Book Review: I’ll Be Gone in the Dark: One Woman’s Obsessive Search for the Golden State Killer

Now, as opposed to my previous book review, this true crime book was extraordinary and one of the best books of any genre and non-fiction or fiction that I’ve read in a long, long time. What helps to elevate it is how beautiful the writing is. As you’ll see in my review, there are many instances where I wanted to pull-quote the book. But also, it’s just downright creepy and scary. The podcast based on the story of the Golden State Killer, which has more about the actual killer than this book could, is great, too, if you haven’t heard that.

Here’s my review below. Spoilers abound.

Michelle McNamara’s posthumous book, part-memoir and part-true crime caper, is a riveting, seamless feat of storytelling. It works. That is, McNamara’s chase for self-discovery and self-examination is as interesting and pivotal, in some ways, as her chase for the elusive Golden State Killer.

I essentially read this book in one sitting on a Saturday, and that’s because of the beautifully fluid writing and the sense that, I, as a wannabe true crime sleuth and obsessive as well, enjoyed living vicariously through McNamara, as she lived it and experienced it.

What makes McNamara’s writing particularly come alive for me and so readable is how honest she is. The best writing is the most honest writing. She admits that she’s obsessed. She admits the faults with being an amateur sleuth. She admits how being obsessive and being an amateur sleuth interfered with her relationship with Patton Oswalt. To be honest, she doesn’t come across particularly well in that regard. But I appreciate the honesty.

Here’s a snippet of some of the beautiful writing in the book:

“What is the lasting damage when you believe the warm spot you were just sleeping in will be your grave?”

“Writing this now, I’m struck by two incompatible truths that pain me. No one would have taken more joy from this book than my mother. And I probably wouldn’t have felt the freedom to write it until she was gone.”

“Inside everyone lurks a Sherlock Holmes that believes that given the right amount of clues they could solve a mystery.”

But also, the scenes of the Golden State Killer’s escapades throughout Southern California are absolutely terrifying and make your skin crawl, but importantly, without feeling voyeuristic or exploitative. In other words, there is absolutely no way you could read this book and think the Golden State Killer is “cool” or worth idolizing in any sense of that word, as has come to happen with other notorious serial killers, like Zodiac and Ted Bundy.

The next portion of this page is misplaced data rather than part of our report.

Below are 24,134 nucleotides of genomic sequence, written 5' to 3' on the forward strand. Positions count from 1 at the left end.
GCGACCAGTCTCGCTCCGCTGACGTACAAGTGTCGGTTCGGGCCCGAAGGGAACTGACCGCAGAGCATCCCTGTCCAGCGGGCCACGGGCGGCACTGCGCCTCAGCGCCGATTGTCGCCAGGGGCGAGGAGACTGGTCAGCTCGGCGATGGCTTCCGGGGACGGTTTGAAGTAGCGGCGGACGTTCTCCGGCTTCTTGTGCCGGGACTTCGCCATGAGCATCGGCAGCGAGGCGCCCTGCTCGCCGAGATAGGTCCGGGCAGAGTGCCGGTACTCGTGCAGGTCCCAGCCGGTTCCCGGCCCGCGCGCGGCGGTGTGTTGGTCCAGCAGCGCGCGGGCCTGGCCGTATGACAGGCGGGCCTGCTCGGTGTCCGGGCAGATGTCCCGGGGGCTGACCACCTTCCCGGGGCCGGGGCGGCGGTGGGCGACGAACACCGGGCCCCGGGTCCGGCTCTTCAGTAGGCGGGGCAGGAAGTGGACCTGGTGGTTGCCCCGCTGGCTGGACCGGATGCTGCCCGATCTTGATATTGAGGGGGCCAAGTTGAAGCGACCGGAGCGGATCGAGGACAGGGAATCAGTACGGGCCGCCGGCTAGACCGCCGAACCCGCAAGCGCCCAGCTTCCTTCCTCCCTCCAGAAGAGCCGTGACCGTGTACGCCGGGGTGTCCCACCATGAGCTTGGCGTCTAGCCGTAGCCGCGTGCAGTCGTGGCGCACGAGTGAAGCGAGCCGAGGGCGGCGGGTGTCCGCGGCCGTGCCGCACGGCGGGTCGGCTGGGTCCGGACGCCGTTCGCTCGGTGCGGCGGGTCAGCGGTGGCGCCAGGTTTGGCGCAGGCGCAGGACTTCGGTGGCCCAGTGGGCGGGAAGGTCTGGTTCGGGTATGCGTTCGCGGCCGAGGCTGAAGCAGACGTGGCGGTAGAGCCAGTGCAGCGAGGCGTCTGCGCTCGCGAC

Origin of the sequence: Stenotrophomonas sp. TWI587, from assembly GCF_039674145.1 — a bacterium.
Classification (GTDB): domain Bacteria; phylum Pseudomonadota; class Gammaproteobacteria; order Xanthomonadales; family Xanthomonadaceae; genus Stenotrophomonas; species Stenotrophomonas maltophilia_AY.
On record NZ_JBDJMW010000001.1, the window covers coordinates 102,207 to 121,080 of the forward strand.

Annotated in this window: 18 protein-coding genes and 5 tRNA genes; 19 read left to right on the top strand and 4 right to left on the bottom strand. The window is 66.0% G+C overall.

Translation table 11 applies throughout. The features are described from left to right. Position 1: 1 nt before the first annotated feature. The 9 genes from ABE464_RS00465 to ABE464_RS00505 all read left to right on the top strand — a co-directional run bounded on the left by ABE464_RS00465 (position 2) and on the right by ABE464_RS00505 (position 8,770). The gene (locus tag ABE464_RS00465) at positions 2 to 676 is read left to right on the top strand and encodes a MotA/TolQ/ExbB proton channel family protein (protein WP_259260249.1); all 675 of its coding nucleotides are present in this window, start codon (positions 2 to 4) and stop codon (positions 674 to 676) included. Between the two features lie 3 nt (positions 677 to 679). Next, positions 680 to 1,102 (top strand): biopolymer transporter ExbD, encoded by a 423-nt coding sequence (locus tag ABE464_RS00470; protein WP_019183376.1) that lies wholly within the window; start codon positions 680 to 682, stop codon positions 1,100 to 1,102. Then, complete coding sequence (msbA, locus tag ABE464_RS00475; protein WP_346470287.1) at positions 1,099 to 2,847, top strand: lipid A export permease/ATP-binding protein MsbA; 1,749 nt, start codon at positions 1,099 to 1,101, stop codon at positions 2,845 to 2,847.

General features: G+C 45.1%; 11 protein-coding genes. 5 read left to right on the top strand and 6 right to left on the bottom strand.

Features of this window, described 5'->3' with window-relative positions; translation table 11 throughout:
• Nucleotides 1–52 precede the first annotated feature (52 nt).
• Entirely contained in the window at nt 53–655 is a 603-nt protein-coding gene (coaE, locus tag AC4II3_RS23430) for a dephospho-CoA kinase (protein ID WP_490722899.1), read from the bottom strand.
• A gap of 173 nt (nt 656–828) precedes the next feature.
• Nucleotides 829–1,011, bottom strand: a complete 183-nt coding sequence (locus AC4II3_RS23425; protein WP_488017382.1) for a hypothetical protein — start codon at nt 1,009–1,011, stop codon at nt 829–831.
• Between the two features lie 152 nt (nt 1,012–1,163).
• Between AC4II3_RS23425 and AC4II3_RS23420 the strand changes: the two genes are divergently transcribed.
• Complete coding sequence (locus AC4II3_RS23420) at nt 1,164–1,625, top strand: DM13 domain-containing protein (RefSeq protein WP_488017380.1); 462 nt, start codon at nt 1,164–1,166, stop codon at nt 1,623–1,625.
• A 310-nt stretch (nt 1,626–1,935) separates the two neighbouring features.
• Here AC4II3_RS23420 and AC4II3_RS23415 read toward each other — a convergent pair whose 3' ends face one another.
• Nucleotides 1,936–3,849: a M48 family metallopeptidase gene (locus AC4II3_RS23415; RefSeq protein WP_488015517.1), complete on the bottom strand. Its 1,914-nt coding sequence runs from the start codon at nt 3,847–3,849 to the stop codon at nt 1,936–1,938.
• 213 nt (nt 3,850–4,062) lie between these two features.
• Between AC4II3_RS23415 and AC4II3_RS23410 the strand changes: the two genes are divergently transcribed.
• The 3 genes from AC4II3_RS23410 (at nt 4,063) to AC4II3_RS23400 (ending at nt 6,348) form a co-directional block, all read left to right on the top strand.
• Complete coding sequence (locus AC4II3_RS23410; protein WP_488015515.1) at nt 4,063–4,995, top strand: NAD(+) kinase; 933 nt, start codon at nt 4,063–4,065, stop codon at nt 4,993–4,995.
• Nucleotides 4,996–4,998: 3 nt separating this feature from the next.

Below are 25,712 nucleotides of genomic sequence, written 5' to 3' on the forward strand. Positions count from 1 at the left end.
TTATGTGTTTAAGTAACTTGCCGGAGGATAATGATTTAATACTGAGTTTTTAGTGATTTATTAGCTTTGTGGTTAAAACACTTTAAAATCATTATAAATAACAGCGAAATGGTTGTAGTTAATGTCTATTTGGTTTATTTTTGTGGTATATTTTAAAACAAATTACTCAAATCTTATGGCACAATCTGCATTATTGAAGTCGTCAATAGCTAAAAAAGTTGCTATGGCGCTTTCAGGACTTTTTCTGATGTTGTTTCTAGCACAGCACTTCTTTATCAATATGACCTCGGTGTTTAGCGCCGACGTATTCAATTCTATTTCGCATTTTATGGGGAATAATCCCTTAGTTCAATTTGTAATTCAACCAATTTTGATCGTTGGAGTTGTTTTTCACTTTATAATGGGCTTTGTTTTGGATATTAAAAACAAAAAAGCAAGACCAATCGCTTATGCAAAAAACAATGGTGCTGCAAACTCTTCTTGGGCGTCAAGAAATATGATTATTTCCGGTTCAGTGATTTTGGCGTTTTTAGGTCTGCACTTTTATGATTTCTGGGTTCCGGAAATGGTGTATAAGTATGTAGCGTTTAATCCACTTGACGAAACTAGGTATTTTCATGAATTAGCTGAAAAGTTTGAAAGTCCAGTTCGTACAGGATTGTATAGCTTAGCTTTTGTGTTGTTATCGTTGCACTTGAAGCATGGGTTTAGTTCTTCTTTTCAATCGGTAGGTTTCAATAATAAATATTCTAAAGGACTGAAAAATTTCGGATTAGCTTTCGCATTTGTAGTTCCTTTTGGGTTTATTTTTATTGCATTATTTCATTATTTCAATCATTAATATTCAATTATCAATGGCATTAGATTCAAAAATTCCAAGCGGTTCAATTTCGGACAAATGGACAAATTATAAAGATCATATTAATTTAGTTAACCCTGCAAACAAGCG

Another fascinating element of this book is the cold case element of it, and contrary to the last cold case book I read, I enjoyed the “cast of characters,” aka, the detectives and criminologists who worked the case. The ripple effects of a serial killer’s crimes from the literal victims, to the victims’ families, to the cops working the case, to the next generation of cops, and then to the amateur sleuths trying to uncover it; it’s massive.

One scene from one of the criminologists in the book really hammered home just how peculiar the relationship is to the elusive killer in a cold case. When dealing with a cold case, in many ways, you’re detached from the case. The crimes are just words on old, yellowed paper, and the victims are the loosely scrawled quotations from a beat cop 40 years ago. So, when a present-day criminologist comes into contact with a past-victim, the contrast is as such, “He’d studied her rapist’s sperm cells in a microscope, but he’d never looked her in the eye or shaken her hand.”

I would be remiss if I didn’t mention a law that came about in relation to the Golden State Killer in California: state law mandates DNA collection from arrestees. Anyone arrested on suspicion of a felony, without a warrant or any finding by a judge that there was sufficient cause for arrest, has their DNA collected. That DNA is stored indefinitely and allows DNA profiles to be searched continuously by local, state, and federal law enforcement agencies, according to the Electronic Frontier Foundation.

That law was heavily advocated for by one of the victims’ family members, and voters approved it in 2004 with the hope that collecting all that DNA would eventually net the Golden State Killer. The state Supreme Court has also upheld the law, despite privacy concerns.

To be clear, this law did not help catch the Golden State Killer, but it will have the adverse affect of harming a great many people. It’s clearly unconstitutional. We can have empathy for the victims without implementing knee-jerk laws that have unintended, negative consequences.

Anyhow, the hardest thing about this book is that obviously it’s unfinished. The last section of it is written by her co-sleuths and researchers. I would have loved to read McNamara’s take on the capture of the Golden State Killer and digging into his life.

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